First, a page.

Just when I thought I was all ready for Christmas, my niece has put in an order for a knitted hat. I made her one last year which she loves, but unfortunately, so does her boyfriend. He’s taken to wearing it, which has stretched it, so she’s thrown in the towel and given it to him. (The flower is detachable, and I can only assume he has detached it.) This creates a vacancy for a hat. I’m still waiting to hear what sort she wants – I’m guessing something different from the last one, or the pair of them will look like weird, matchy-matchy twins in their co-ordinated headgear.
As if that weren’t enough, my sister-in-law has dropped a large hint that she needs a pair of fingerless gloves, and she’d like them to be red. In a fit of post-retirement madness she has taken up playing the recorder and joined a local group of fellow enthusiasts. I thought recorders were only for the under 12s, but apparently I am wrong. The performances and practice sessions invariably take place in draughty village halls and my SiL has been eyeing the gloved hands of another musician with envy.
I have some DK yarn in my stash that fits the bill, fortunately. It’s so ancient that it’s not even in the Ravelry database, which meant I had to guess whether there’d be enough of it, but I started with one and a half balls and only used a little more than half of one on glove no.1, so all is well. The pattern is Hands of Blue by Lucy Hague.
The yarn I’m using is a luxurious-sounding blend of 80% lambswool, 20% cashmere. However, the brand name is Price Fighter, which suggests that quality corners may have been cut somewhere in the manufacturing process. It feels a little harsh and the fibre length doesn’t seem to be all that long. I have my suspicions that it may have a proportion of post-factory waste in it rather than being all new wool and cashmere. Having said that, I don’t remember any problems when I used this yarn to make an Argyll sweater in the early 1980s, either knitting it or wearing it. It is knitting up quite nicely this time around too, with good stitch definition. It smells slightly musty, which isn’t unexpected given that it has been in a cupboard for over 30 years. I’m sure a wash will solve that.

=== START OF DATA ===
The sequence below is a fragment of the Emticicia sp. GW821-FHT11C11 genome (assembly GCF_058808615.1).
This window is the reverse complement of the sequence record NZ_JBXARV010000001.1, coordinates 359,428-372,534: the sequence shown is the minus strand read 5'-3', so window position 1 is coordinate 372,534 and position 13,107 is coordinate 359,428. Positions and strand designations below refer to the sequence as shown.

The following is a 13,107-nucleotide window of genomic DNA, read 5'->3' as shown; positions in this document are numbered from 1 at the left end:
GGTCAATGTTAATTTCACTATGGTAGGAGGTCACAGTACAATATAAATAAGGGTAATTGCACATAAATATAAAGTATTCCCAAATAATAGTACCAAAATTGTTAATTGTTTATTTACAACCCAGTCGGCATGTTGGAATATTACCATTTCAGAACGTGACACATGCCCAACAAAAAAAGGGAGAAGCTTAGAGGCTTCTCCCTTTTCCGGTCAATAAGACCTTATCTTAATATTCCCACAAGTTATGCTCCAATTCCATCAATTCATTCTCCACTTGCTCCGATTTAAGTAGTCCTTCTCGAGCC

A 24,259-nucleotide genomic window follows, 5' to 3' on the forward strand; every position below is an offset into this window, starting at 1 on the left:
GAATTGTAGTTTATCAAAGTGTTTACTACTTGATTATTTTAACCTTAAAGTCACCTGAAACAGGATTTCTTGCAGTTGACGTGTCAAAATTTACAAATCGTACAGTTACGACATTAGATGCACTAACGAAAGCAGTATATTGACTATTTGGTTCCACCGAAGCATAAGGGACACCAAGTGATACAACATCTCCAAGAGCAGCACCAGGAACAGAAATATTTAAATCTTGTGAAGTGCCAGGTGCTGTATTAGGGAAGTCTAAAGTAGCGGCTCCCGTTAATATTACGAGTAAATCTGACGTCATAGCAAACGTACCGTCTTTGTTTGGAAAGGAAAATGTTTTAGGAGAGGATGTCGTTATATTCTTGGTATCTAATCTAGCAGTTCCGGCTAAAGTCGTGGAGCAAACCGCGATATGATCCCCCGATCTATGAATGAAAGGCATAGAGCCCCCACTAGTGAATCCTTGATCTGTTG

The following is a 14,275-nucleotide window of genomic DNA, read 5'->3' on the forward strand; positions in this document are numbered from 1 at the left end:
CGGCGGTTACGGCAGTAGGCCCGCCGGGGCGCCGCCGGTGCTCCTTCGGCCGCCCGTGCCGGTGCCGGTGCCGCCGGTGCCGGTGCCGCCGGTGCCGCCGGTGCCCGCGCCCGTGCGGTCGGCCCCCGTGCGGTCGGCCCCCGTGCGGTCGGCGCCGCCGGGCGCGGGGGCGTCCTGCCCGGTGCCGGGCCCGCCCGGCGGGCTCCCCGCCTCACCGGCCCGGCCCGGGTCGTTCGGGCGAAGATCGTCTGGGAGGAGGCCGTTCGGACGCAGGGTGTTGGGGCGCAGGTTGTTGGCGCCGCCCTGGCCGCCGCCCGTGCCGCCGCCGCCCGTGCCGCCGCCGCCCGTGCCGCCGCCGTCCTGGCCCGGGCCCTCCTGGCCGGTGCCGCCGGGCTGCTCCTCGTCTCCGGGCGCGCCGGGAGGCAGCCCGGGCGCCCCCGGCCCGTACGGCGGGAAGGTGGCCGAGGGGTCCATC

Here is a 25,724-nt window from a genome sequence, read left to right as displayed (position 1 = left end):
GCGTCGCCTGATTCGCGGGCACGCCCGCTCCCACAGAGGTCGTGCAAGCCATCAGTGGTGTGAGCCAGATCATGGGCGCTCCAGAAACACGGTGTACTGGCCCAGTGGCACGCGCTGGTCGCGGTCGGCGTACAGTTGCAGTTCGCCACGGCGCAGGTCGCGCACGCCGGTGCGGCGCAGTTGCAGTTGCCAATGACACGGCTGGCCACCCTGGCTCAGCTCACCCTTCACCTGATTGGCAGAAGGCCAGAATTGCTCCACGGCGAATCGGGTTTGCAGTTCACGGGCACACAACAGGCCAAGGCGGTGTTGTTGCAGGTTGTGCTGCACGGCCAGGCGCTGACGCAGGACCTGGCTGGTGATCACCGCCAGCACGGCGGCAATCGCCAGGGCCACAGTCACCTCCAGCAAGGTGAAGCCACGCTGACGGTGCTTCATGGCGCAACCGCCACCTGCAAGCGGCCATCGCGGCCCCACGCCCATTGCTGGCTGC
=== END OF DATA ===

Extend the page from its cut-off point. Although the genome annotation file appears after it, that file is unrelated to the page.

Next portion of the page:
The first glove is done, bar the darning-in of ends. I love it. I think I may need to knit myself a pair of gloves in this pattern, possibly with full fingers. I doubt there’ll be enough of the red yarn left, but somewhere I have the same yarn in brown and camel.
Hands of Blue required a tubular cast-on. This was a first for me and took a few goes to get right, but I now see why everyone raves about it as a foundation for a 1×1 rib, especially where a reasonable amount of stretch is required. It really does merge seamlessly into the ribbing. Working it reminded me of the 2-colour Italian cast-on I have used a couple of times for brioche stitch projects, which isn’t surprising given that brioche produces a double-layered fabric much like a tube.
My Io gloves have had to go on the back burner for now, while I try and get my SiL’s gloves finished. Before Io went into hibernation I tackled the short Fair Isle section and made a right mess of it. Fair Isle is not my strong point, I find it hard to get the tension right. Consequently, the aforementioned Argyll sweater is the only entire garment in stranded colourwork I’ve ever made. Normally I restrict myself to, at most, a few rows of patterning around the hem or neckline, and I’ve never been happy with the results. But this time, the 9 rows of two colour zig-zag pattern around the wrist looked so awful that I had to pull it out. I turned to YouTube then – as you do in the 21st Century – to find out where I’ve been going wrong all these years.
I wish I’d taken a photo before I pulled out the initial attempt, because the difference is quite startling. My glove even looks neat on the inside now. And this dramatic improvement was after a mere 30 minutes or so of watching videos and reading advice from Fair Isle experts. The key points I learnt were:
- There’s no need to twist the yarns around each other when swapping colours, like you do with intarsia. All you do is drop colour A and pick up colour B at each changeover.
- However, you need to keep the two colours/balls in the same position – ball A can stay behind/beyond your knitting, to the left, and ball B nearer to you, to the right. This avoids any twisting/tangling and, more importantly …
- … the colour A floats always take the lower path across the back of your work while the colour B ones lay over them and take the higher, more direct path.
- As a result of the lower, longer path, there’s a little more yarn in each colour A stitch. This makes the colour A stitches slightly prouder on the right side of the work, meaning it’s better (in most cases) to work the motif yarn from the A position and have the background colour as B.
- When stranding the yarn across the back, make sure that the stitches in the other colour that have just been knitted are well spaced out on the right hand needle, to prevent any tightness in the float. If in doubt, err on the side of too loose floats, not too tight ones.
- If a float is to be carried across more than about 5-9 stitches, then it needs to be caught at the back half way along. Again, no twisting is needed, there are nifty ways (depending on whether it is colour A or B that is being stranded) of laying the non-working yarn over the needle so that it is caught when the the stitch is formed.
If only I’d known all of this years ago. Now I’ve conquered my fear of Fair Isle I’m beginning to see a highly patterned sleeveless jumper in my 2016 future.